“After Jerusalem was surrounded by the army of Titus, pestilential diseases soon made their appearance there to aggravate the miseries, and deepen the horrors of the siege. They were partly occasioned by the immense multitudes which were crowded together in the city, partly by the putrid effluvia which arose from the unburied dead, and partly from spread of famine.”

There is No Prophecy of Famine for Today

Every Biblical prophecy about famines, pestilences, earthquakes, and great tribulation was fulfilled many centuries ago. We can rejoice that famines are disappearing at this time. It’s never been easier than right now for humanitarian workers and agencies to respond to difficult situations and events. Communication and transportation have been made easier and more efficient. Because of the internet and social media, the public is more easily made aware of needs, situations, and how to directly help or at least support humanitarian efforts.

Jesus reigns on the throne of David right now (Acts 2:29-36, Ephesians 1:20-23, Hebrews 1:3-13, Revelation 1:5). We can rejoice over anything else that His government is accomplishing for His glory and for the good of this planet. As Isaiah 9:7 says, “Of the increase of His government and peace there will be no end, upon the throne of David and over His kingdom, to order it and establish it with judgment and justice from that time forward, even forever. The zeal of the Lord of hosts will perform this.

Are We In “the Last Days”? The Last Days of What?


1. When did the Biblical “last days” begin? Before Jesus began His 3.5 year ministry? On the Day of Pentecost? In 1948? In the late 20th century? 

2. What time period or age are we referring to when we speak of the last days? World history? The old covenant age? The new covenant age? Something else?

3. When were the first days? Billions or millions of years ago? 6000 years ago? Around 1200 BC? The 1950’s?

4. When were the middle days of this time period or age? Logically, we should expect this to be the longest period, with the greatest number of days.

Amidst all the rhetoric about “the last days” being here upon us now in 2014, it’s evident that many have done very little to analyze these types of questions. Consider the following two examples, before comparing their ideas to what the Bible says about “the last days.”

1. A poll was conducted in 2006 by McLaughlin & Associates, asking “1,000 randomly selected American adults” the following question: 

“Do you agree or disagree with the following statement: ‘Events such as the rebirth of the State of Israel, wars and instability in the Middle East, recent earthquakes, and the tsunami in Asia are evidence that we are living in what the Bible calls the last days.'”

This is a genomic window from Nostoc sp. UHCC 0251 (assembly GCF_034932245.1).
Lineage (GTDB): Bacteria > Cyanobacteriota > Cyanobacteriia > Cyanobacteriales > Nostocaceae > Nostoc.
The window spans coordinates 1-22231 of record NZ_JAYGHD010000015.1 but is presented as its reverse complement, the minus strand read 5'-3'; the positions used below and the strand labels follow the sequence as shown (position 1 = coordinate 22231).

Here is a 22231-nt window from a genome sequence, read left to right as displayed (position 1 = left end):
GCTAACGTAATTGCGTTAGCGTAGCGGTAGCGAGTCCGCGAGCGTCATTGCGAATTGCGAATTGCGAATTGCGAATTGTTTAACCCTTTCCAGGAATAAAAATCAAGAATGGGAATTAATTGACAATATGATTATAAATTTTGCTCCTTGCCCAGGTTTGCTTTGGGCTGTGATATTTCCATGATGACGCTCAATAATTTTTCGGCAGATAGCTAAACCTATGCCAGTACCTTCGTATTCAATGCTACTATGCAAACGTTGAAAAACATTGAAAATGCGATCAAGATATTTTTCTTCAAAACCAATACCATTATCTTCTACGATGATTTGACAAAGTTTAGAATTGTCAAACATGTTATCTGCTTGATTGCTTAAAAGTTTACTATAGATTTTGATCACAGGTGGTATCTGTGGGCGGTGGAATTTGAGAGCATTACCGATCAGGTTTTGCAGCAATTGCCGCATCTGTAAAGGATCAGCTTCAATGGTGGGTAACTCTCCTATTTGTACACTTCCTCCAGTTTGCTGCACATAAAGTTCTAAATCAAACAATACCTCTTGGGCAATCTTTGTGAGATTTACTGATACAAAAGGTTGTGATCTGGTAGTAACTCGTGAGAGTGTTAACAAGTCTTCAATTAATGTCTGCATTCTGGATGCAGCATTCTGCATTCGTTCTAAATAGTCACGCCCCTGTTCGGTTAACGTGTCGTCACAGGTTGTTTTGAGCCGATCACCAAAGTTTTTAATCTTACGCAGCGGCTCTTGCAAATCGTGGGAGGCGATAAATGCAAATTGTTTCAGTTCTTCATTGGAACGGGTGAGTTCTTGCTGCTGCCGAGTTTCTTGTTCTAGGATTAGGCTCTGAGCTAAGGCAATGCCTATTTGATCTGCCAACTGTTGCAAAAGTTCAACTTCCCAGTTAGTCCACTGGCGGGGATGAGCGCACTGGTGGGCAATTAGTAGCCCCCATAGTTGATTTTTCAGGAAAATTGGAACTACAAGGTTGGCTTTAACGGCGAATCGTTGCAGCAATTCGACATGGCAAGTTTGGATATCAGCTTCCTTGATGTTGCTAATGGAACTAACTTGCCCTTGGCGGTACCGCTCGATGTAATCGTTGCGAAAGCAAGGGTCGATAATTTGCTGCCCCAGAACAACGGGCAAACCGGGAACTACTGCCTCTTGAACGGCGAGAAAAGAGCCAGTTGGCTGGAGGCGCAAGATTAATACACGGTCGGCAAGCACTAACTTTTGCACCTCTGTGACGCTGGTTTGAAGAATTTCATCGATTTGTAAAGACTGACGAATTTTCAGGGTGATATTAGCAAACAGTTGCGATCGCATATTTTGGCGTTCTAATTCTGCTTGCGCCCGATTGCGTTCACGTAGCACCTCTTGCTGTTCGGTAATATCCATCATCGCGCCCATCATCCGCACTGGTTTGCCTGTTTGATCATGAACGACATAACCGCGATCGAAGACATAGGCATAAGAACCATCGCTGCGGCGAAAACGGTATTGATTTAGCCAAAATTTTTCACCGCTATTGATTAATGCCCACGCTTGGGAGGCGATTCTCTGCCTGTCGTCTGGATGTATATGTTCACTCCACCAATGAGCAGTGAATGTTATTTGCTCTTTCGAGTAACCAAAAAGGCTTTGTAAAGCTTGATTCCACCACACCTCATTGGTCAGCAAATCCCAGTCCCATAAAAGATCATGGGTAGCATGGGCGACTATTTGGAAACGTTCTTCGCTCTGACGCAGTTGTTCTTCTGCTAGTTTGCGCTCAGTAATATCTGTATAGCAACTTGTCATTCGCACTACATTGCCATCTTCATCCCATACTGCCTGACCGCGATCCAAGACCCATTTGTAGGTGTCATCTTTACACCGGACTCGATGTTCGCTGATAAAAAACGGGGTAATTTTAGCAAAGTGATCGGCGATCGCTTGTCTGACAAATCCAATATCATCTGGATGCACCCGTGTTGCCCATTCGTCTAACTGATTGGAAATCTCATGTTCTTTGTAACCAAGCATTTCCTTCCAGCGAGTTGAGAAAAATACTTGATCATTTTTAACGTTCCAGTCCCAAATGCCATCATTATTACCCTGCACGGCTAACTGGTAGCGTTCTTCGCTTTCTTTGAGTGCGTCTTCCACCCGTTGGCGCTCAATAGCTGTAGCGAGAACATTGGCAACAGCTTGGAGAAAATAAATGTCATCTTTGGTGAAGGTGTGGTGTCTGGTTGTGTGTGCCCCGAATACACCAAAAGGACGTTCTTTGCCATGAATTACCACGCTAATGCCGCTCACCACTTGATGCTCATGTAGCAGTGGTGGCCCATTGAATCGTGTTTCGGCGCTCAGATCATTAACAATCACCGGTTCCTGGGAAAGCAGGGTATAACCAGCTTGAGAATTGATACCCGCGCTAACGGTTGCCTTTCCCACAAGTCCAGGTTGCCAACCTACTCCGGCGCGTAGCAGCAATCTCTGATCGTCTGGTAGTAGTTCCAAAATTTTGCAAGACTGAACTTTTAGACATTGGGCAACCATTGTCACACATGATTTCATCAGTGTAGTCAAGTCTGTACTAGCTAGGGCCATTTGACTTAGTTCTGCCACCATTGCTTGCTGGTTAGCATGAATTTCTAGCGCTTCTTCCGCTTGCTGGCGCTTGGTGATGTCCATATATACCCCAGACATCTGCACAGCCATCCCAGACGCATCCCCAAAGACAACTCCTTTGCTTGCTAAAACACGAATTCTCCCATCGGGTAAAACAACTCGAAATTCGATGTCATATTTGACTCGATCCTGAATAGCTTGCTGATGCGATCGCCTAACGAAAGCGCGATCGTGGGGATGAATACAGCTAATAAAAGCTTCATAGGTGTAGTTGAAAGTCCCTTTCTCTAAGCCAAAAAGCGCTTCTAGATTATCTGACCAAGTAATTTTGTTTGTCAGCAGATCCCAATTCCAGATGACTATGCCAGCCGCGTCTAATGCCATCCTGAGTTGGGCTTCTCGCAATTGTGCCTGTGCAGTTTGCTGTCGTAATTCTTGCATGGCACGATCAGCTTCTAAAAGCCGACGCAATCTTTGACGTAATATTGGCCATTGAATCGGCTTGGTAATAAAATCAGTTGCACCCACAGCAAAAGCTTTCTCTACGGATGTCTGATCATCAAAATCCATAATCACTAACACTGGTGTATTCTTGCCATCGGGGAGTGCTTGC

They found that 42% of Americans agreed with this statement, and 58% of evangelical/born-again Christians agreed. See here for the rest of the results. From this survey, a majority of evangelical Christians in the US believe that events in the last 65 years or so prove that the Biblical last days are here now. The suggestion is that the last days arrived in recent decades, not a couple thousand years ago.

2. In 1990 the Christian rock band, Petra, produced a song called “Last Daze” (a play on “last days”) – from their album “Beyond Belief.” I was a Petra fan during the 90’s (I still respect them), and this was one of my favorites. From the lyrics to this song, it’s clear that they believed “the last days” are here now, and that spiritual delusion will intensify until the time of “the blaze”:

…In the last daze, the final haze
There was strong delusion to believe a lie
In the last daze before the blaze
They couldn’t see beyond their misty trance
To grab the truth and have a fighting chance
In the last daze…

Some say it’s a certainty
A sign of the times I am told
But I weep for the souls of those
Who will never return to the fold…

What does the New Testament have to say about “the last days” (and other equivalent expressions) and their timing? Here are a few examples:

“God, who at various times and in various ways spoke in time past to the fathers by the prophets, has in these last days spoken to us by His Son, whom He has appointed heir of all things, through whom also He made the worlds” (Hebrews 1:1-2).

“He [Jesus] indeed was foreordained before the foundation of the world, but was manifest in these last times for you” (I Peter 1:20).